Death drops in on therapist
Portland plays a part in latest thriller from long-quiet local author
There is a gap of 16 years between Portland author Mark Schorr's ninth and 10th published novels.
Mystery lovers want to know - was it a tragic addiction that sapped his ability to write? Perhaps a devastating accident or, even better, a decade in the pokey?
Schorr laughs at such speculation, noting that the actual explanation is somewhat anticlimactic.
'Basically I was raising a family and focusing on my career as a psychotherapist and counselor,' he says. (Schorr and his wife have a 17-year-old daughter and a 13-year-old son.) 'Plus I wrote a manuscript that didn't sell.'
'Borderline,' his latest thriller, did sell and was published earlier this month. It's the story of a Portland therapist, Brian Hanson, who begins an investigation into the death of one of his clients.
The police call it a suicide, but Hanson doubts that Tammy LaFleur, who dreamed of being an actress, would have shot herself in the face.
As he uncovers a series of mysterious deaths, his wife is drawn into a passionate and potentially dangerous affair with the city's deputy mayor.
Schorr admits that in the 1990s he became frustrated by the writing life and was unsure what direction to take.
'My early books were what I'd call lighthearted, tongue-in-cheek stories about a private eye,' he says. (He neglects to mention that his first book, 'Red Diamond, Private Eye,' was nominated in 1983 for an Edgar in the Best First Novel category.) With 'An Eye for an Eye,' published in 1989, he got a taste for police thrillers.
Apparently it's a taste that St. Martin's shares with the veteran author. The publisher has commissioned another thriller Schorr hopes will be published in 2007 - 'I've written over 300 pages, and it's due Jan. 1,' he says.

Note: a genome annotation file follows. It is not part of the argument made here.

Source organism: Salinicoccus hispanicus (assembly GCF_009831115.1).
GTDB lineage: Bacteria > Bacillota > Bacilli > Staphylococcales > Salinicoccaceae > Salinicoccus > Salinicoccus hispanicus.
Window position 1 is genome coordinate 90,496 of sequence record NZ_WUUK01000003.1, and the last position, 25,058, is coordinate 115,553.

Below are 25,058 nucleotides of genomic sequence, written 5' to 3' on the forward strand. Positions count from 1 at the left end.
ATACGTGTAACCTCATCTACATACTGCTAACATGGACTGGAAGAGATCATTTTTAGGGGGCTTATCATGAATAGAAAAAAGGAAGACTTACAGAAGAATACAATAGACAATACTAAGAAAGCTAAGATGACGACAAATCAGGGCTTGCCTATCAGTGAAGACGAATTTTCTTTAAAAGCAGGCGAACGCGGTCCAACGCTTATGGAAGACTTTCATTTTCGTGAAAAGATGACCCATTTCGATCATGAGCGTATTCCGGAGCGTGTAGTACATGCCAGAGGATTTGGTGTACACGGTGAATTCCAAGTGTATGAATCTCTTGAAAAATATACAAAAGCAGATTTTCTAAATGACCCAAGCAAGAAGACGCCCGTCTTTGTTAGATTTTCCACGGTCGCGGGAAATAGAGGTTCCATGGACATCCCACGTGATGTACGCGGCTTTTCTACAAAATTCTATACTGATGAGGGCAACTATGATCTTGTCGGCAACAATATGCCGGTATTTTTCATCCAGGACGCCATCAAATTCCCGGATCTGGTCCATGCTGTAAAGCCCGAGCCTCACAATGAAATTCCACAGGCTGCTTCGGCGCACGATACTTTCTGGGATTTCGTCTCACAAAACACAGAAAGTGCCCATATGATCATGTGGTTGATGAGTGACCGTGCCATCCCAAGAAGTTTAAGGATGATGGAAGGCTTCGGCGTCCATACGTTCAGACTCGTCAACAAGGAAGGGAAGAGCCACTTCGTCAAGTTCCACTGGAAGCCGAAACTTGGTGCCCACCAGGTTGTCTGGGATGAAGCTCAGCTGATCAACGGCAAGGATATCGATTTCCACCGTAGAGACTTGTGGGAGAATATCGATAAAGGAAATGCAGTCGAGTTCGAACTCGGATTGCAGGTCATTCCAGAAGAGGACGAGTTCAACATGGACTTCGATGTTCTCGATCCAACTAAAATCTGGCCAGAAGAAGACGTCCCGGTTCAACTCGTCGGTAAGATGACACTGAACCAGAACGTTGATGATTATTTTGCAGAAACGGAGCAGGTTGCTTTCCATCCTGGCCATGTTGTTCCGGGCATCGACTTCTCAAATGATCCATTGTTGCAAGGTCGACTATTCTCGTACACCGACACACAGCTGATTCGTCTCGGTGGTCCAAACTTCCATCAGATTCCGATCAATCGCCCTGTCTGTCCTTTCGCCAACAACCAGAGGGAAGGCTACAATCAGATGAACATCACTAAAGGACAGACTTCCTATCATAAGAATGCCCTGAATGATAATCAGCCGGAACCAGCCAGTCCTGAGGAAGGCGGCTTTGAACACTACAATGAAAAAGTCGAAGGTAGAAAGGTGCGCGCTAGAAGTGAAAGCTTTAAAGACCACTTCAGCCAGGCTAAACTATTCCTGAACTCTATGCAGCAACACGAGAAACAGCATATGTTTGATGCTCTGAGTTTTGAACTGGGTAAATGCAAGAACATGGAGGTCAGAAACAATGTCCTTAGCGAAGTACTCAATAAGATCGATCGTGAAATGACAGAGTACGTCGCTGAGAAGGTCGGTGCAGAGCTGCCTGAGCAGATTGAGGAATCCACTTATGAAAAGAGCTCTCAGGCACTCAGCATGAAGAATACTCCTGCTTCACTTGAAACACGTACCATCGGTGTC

The new book also will feature Brian Hanson, FBI agent Louise Parker and the Portland landmarks and neighborhoods that figure so prominently in 'Borderline.'
In the meantime, Schorr continues to work as the director of staff development and media relations for Cascadia Behavioral Healthcare - a facility very similar to the one where his new protagonist spends his working hours.
Also reading in Portland
Jess Walter's last novel, 'Citizen Vince,' garnered the 2006 Edgar for Best Novel. Now the Spokane, Wash., author is back with 'The Zero,' the story of a New York City cop struggling with bizarre memory gaps in the days following Sept. 11, 2001. Walter will read at 7 tonight at Powell's in Beaverton (8725 S.W. Cascade Ave., 503-228-4651).
Two Northwest authors will share the podium when Seattle's Garth Stein and Portland's Cheryl Strayed present a joint reading at 7 p.m. Wednesday at Twenty-third Avenue Books (1015 N.W. 23rd Ave., 503-224-5097).
Stein is the author of the novel 'How Evan Broke His Head and Other Secrets,' a story of one man's struggle with epilepsy and sudden fatherhood. Strayed's debut, 'Torch,' chronicles a family dealing with the death of a beloved wife and mother.
A small town settled deep in the forests of Washington state provides the setting for Thomas Mullen's haunting debut, 'The Last Town on Earth.' The year is 1918, and the people of tiny Commonwealth vote to seal off their town from the outside in hopes of avoiding the flu epidemic. Just how far will the community go to protect itself, and what will be the ramifications?
Mullen will read 7:30 p.m. Thursday at Powell's on Hawthorne (3723 S.E. Hawthorne Blvd., 503-228-4651).